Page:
[0074] Further attention is now directed to FIGS. 9A and 9B of the drawings illustrating a different embodiment of the invention suitable for vertical installation such that liquid flow through the housing is enabled whilst functioning as a gas purge valve.

[0075] For the sake of clarity, those components which are of similar design and function as in the previous embodiment of FIGS. 1 and 2 are given same reference numbers shifted by 300.

[0076] The principle components and function of the valve 300 are principally similar to those disclosed in FIGS. 1 and 2 with the main difference that liquid ingresses the valve through inlet port 302 and egresses through outlet port 304 such that the flow path extends within the housing, between the inlet port 302 and the outlet port 304. In accordance with this particular design, the inlet port 302 and the outlet port 304 are coaxial with the flow path extending through the float receiving space 346. Furthermore, in the present embodiment a gas flow barrier 340, is similar to gas flow barrier 40 disclosed in FIGS. 1 and 2, though it is fitted at the outlet 304 which constitutes an integral part of the top cover 392.

[0077] The valve 300 is useful in particular, but not necessarily restricted thereto, for mounting on a vertical piping segment, upstream a flow metering device. The valve 300 will allow liquid flow between the inlet and outlet ports 302 and 304 and will discharge gas entering through the inlet port 302 via the interstice 396, even significantly small amounts of trapped gas (bubbles) at essentially low flow rate and at low pressure (0.3 atmospheres or less).

[0078] The valve 300 operates in a similar manner as the valve 20 of the previous embodiment, disclosed with reference to FIGS. 1 to 6. In the case of gas entering the float receiving space 346, the float member 350 remains at its lowermost position (FIG. 9A) such that the gas outlets 364 and 366 remain open, allowing the gas to flow out of the housing 322 and to the atmosphere through interstice 396 between the top cap 392 and the housing 322. The flow path of gas discharged through the valve 300 is illustrated in FIG. 9A by solid arrows.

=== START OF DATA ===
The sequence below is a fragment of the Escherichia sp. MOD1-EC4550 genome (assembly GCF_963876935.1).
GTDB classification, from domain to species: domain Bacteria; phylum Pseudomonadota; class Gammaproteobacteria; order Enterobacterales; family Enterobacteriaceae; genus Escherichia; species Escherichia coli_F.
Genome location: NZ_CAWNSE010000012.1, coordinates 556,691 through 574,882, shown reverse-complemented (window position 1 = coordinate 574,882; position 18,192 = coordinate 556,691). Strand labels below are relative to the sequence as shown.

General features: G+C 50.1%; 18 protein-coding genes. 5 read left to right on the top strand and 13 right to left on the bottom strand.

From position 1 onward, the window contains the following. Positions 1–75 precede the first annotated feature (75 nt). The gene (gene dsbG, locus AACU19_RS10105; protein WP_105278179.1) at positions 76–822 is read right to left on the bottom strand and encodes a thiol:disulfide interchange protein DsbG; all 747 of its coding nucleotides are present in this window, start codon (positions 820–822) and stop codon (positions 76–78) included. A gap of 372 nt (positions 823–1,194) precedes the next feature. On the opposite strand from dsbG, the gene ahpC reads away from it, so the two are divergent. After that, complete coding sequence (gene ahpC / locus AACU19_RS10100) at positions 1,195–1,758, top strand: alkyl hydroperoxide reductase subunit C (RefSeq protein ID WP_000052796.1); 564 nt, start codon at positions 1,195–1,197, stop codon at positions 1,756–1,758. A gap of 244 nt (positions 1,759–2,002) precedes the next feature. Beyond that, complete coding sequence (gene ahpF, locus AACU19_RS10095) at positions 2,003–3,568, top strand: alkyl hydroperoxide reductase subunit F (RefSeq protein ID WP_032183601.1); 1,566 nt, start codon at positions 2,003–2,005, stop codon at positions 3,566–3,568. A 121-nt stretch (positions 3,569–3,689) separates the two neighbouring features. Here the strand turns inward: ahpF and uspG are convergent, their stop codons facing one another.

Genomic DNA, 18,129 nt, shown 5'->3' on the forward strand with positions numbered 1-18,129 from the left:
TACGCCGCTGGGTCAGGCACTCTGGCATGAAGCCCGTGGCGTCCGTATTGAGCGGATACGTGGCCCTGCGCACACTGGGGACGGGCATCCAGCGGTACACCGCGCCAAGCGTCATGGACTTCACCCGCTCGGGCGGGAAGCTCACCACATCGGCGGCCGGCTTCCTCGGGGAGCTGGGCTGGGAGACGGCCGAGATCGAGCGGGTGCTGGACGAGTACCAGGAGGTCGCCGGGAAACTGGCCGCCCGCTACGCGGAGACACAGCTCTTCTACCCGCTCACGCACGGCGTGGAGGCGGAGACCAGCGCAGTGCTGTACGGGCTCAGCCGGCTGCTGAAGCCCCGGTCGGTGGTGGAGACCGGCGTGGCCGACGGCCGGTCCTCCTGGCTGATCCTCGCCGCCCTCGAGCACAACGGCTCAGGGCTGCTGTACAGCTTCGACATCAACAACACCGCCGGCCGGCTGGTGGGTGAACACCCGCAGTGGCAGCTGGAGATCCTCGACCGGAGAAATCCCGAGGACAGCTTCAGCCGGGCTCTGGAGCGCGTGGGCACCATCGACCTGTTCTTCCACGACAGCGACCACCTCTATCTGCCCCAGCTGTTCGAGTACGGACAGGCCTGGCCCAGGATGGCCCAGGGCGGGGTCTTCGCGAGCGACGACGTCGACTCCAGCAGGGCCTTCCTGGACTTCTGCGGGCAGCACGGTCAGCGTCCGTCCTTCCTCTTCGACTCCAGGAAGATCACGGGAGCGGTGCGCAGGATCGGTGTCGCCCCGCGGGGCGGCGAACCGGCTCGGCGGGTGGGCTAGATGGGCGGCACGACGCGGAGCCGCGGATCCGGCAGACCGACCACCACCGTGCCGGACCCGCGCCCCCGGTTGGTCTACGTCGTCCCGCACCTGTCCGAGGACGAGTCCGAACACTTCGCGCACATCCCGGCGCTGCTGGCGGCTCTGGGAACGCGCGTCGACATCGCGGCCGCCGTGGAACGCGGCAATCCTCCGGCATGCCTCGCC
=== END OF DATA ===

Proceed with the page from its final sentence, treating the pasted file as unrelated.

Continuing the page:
[0079] It is appreciated that the gas flow barrier 340 is of similar design as that illustrated in FIGS. 1 and 2, and in the position of FIG. 9A is closed by the biasing effect of a coiled spring 316, thus preventing gas flow through the outlet port 304.

[0080] In the event of liquid entering through inlet port 302, the float member 350 ascends to its upper position as in FIG. 9B, entailing corresponding displacement of the sealing member 370 into sealing engagement thereof with the gas outlets 364 and 366. However, the liquid pressure displaces the gas flow barrier 340 into its open position (FIG. 9) against the biasing effect of coiled spring 316 to thereby allow liquid flow through the outlet port 304. Liquid flow path through the valve 300 is illustrated in FIG. 9B by dashed arrows.

[0081] It is to be appreciated that the valve disclosed in FIGS. 9A and 9B has the same characteristics as of the valve disclosed in, FIGS. 1 and 2 as far as sealing and un-sealing (detaching from the valve seatings). Namely, the valve is a combined valve, having the properties of a kinetic valve and of an automatic valve, rendering it suitable for discharging gas flowing at low flow rates and low pressure, as well as at high flow rates.

[0082] It is appreciated that the housing 322 may be formed at a lower end thereof, intermediate the inlet port 302 and the float receiving space 346 with an inactivating arrangement similar to that disclosed in connection with FIGS. 8A-8C.